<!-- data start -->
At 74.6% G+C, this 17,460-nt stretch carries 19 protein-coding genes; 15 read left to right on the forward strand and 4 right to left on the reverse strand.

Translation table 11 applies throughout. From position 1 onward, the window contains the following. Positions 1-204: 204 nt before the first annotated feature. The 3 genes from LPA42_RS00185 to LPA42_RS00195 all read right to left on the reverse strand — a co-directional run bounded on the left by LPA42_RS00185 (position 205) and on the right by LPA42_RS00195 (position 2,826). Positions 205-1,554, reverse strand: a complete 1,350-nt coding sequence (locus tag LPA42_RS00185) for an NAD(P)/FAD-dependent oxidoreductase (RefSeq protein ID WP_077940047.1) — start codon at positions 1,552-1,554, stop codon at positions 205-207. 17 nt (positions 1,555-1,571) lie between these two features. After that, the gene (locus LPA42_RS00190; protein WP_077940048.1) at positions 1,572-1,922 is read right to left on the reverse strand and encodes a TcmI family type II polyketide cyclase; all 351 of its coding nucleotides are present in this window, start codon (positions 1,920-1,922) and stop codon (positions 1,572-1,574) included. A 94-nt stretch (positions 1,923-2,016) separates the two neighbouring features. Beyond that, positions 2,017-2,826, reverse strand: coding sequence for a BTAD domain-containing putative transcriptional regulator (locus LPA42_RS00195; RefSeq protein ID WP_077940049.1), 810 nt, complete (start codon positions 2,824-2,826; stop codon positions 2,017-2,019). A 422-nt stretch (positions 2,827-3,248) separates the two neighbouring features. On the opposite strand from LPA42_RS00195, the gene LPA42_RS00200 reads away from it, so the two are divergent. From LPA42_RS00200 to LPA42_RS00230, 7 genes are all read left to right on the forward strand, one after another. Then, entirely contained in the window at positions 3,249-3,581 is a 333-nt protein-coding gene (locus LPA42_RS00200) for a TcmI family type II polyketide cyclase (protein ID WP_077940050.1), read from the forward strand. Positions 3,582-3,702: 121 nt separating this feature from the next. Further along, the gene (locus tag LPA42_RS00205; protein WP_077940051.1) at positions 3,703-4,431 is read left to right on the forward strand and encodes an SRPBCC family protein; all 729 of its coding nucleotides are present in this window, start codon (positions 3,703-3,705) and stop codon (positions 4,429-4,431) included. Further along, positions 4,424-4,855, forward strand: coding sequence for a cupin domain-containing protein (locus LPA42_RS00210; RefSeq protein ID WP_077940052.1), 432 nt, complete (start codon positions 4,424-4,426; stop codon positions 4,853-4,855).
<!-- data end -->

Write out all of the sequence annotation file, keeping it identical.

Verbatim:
At 74.6% G+C, this 17,460-nt stretch carries 19 protein-coding genes; 15 read left to right on the forward strand and 4 right to left on the reverse strand.

Translation table 11 applies throughout. From position 1 onward, the window contains the following. Positions 1-204: 204 nt before the first annotated feature. The 3 genes from LPA42_RS00185 to LPA42_RS00195 all read right to left on the reverse strand — a co-directional run bounded on the left by LPA42_RS00185 (position 205) and on the right by LPA42_RS00195 (position 2,826). Positions 205-1,554, reverse strand: a complete 1,350-nt coding sequence (locus tag LPA42_RS00185) for an NAD(P)/FAD-dependent oxidoreductase (RefSeq protein ID WP_077940047.1) — start codon at positions 1,552-1,554, stop codon at positions 205-207. 17 nt (positions 1,555-1,571) lie between these two features. After that, the gene (locus LPA42_RS00190; protein WP_077940048.1) at positions 1,572-1,922 is read right to left on the reverse strand and encodes a TcmI family type II polyketide cyclase; all 351 of its coding nucleotides are present in this window, start codon (positions 1,920-1,922) and stop codon (positions 1,572-1,574) included. A 94-nt stretch (positions 1,923-2,016) separates the two neighbouring features. Beyond that, positions 2,017-2,826, reverse strand: coding sequence for a BTAD domain-containing putative transcriptional regulator (locus LPA42_RS00195; RefSeq protein ID WP_077940049.1), 810 nt, complete (start codon positions 2,824-2,826; stop codon positions 2,017-2,019). A 422-nt stretch (positions 2,827-3,248) separates the two neighbouring features. On the opposite strand from LPA42_RS00195, the gene LPA42_RS00200 reads away from it, so the two are divergent. From LPA42_RS00200 to LPA42_RS00230, 7 genes are all read left to right on the forward strand, one after another. Then, entirely contained in the window at positions 3,249-3,581 is a 333-nt protein-coding gene (locus LPA42_RS00200) for a TcmI family type II polyketide cyclase (protein ID WP_077940050.1), read from the forward strand. Positions 3,582-3,702: 121 nt separating this feature from the next. Further along, the gene (locus tag LPA42_RS00205; protein WP_077940051.1) at positions 3,703-4,431 is read left to right on the forward strand and encodes an SRPBCC family protein; all 729 of its coding nucleotides are present in this window, start codon (positions 3,703-3,705) and stop codon (positions 4,429-4,431) included. Further along, positions 4,424-4,855, forward strand: coding sequence for a cupin domain-containing protein (locus LPA42_RS00210; RefSeq protein ID WP_077940052.1), 432 nt, complete (start codon positions 4,424-4,426; stop codon positions 4,853-4,855).